The International Energy Association (IEA) has published a very nice special paper with the title Energy Poverty: How to Make Energy Access Universal. This report makes a substantial contribution to the work on energy poverty and provides the updated figures on electricity access and the use of fuels for cooking. The purpose of the report is to raise the issue of energy poverty to a higher level of international visibility. This is quite a welcome tact by an energy agency that for many years has specialized in addressing issues of modern energy.
After that I looked at the investment costs from the point of view of investments and kilowatt hour consumption. Now I know that this is not correct, as the investments may last way beyond 2030, so the costs might turn out to appear high. As it turns out they seem very high. This confirms my suspicion that the equipment will last longer than the 20 year time frame. With 700 billion dollars divided by 953 terawatt hours is US$ 0.735 per kilowatt hour. Just to check this, I divided up the investments in grid, minigrid, and offgrid. The figures are seem perplexing with costs of grid equal to US$ 0.68 per kWh, for minigrid it is 0.79, and for offgrid just US$ 0.367. Most offgrid solar home systems I know of today generally involve cost of about US$ 1.00 or more per kilowatt hour so those figures seem low. If I have these figures wrong, I am glad to correct them.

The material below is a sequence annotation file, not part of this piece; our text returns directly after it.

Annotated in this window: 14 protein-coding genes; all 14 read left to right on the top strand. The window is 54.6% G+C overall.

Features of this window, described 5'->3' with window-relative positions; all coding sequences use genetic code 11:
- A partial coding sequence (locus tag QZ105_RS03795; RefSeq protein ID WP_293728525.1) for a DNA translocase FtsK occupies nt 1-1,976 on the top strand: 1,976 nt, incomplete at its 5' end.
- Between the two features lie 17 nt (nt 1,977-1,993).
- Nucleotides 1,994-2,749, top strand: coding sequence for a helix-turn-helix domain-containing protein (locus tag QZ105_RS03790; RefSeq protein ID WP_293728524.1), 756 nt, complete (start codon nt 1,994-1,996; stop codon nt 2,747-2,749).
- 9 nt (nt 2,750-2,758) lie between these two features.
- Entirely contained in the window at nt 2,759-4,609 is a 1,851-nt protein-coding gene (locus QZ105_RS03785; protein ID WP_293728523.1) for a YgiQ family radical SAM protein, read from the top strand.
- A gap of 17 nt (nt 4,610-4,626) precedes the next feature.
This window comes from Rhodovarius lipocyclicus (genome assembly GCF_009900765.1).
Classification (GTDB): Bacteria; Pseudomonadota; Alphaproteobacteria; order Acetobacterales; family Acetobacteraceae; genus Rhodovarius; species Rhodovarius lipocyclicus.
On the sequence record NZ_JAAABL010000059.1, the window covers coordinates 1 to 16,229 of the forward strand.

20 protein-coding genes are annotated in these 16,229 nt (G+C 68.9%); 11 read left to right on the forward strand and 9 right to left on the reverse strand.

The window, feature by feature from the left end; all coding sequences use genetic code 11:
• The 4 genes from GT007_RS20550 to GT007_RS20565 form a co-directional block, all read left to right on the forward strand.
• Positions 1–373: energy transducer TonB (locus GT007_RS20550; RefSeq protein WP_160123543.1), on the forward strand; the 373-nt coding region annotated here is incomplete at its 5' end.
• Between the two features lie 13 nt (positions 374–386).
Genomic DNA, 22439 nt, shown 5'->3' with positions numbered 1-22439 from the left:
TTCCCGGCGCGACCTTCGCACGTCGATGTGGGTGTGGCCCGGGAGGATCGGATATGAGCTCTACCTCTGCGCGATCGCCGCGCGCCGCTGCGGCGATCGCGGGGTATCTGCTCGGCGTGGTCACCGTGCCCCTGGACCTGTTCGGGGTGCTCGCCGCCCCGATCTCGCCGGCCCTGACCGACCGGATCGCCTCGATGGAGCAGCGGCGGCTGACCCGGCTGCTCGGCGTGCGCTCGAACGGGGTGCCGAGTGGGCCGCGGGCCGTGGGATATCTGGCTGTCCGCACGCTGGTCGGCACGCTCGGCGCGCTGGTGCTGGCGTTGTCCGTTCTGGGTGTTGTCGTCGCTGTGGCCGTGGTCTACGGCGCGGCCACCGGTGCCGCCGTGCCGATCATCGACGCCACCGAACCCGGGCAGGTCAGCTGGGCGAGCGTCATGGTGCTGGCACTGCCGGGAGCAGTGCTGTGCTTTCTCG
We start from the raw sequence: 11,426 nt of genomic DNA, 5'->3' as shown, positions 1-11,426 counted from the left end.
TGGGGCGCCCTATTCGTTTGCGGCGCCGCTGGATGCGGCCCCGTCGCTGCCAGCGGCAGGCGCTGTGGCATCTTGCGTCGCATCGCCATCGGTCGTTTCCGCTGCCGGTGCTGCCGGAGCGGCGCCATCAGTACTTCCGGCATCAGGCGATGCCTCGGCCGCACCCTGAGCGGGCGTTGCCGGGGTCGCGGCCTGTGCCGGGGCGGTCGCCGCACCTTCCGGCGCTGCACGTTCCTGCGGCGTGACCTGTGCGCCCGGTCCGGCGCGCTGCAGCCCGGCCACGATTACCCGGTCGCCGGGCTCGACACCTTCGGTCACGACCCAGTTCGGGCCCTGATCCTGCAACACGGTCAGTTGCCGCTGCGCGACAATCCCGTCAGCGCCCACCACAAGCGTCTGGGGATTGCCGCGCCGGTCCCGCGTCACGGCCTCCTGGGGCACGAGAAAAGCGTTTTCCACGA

The numbers are dramatic and emphasize a good point. But it might be even more important to show how affordable and solvable the problem really is! I am sure I have raised some questions here.
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